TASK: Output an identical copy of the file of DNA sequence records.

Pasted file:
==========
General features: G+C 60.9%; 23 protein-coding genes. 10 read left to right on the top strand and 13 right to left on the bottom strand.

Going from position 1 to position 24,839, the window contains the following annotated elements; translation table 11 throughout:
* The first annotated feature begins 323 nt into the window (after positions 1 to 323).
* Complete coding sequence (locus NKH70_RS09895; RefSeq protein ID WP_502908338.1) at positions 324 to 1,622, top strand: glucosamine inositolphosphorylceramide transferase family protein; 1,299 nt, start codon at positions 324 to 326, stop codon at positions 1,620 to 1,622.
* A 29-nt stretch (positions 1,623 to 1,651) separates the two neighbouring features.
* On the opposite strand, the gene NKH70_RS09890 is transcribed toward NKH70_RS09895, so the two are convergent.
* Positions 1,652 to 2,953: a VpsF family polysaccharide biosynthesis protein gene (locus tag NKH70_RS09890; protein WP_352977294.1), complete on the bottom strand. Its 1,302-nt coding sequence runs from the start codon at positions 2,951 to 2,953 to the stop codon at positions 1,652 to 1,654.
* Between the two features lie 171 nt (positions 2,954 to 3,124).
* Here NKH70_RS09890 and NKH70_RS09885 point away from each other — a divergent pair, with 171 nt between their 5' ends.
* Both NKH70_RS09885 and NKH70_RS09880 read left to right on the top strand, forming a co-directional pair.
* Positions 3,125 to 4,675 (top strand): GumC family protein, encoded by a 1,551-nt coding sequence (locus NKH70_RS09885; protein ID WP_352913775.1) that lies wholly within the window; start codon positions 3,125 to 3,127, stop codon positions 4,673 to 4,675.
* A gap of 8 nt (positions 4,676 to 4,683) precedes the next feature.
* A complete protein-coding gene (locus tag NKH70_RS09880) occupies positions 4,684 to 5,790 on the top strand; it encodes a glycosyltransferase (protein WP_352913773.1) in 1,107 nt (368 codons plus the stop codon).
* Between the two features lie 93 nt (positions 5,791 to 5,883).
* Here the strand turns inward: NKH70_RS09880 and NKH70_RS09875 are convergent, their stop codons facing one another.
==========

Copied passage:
General features: G+C 60.9%; 23 protein-coding genes. 10 read left to right on the top strand and 13 right to left on the bottom strand.

Going from position 1 to position 24,839, the window contains the following annotated elements; translation table 11 throughout:
* The first annotated feature begins 323 nt into the window (after positions 1 to 323).
* Complete coding sequence (locus NKH70_RS09895; RefSeq protein ID WP_502908338.1) at positions 324 to 1,622, top strand: glucosamine inositolphosphorylceramide transferase family protein; 1,299 nt, start codon at positions 324 to 326, stop codon at positions 1,620 to 1,622.
* A 29-nt stretch (positions 1,623 to 1,651) separates the two neighbouring features.
* On the opposite strand, the gene NKH70_RS09890 is transcribed toward NKH70_RS09895, so the two are convergent.
* Positions 1,652 to 2,953: a VpsF family polysaccharide biosynthesis protein gene (locus tag NKH70_RS09890; protein WP_352977294.1), complete on the bottom strand. Its 1,302-nt coding sequence runs from the start codon at positions 2,951 to 2,953 to the stop codon at positions 1,652 to 1,654.
* Between the two features lie 171 nt (positions 2,954 to 3,124).
* Here NKH70_RS09890 and NKH70_RS09885 point away from each other — a divergent pair, with 171 nt between their 5' ends.
* Both NKH70_RS09885 and NKH70_RS09880 read left to right on the top strand, forming a co-directional pair.
* Positions 3,125 to 4,675 (top strand): GumC family protein, encoded by a 1,551-nt coding sequence (locus NKH70_RS09885; protein ID WP_352913775.1) that lies wholly within the window; start codon positions 3,125 to 3,127, stop codon positions 4,673 to 4,675.
* A gap of 8 nt (positions 4,676 to 4,683) precedes the next feature.
* A complete protein-coding gene (locus tag NKH70_RS09880) occupies positions 4,684 to 5,790 on the top strand; it encodes a glycosyltransferase (protein WP_352913773.1) in 1,107 nt (368 codons plus the stop codon).
* Between the two features lie 93 nt (positions 5,791 to 5,883).
* Here the strand turns inward: NKH70_RS09880 and NKH70_RS09875 are convergent, their stop codons facing one another.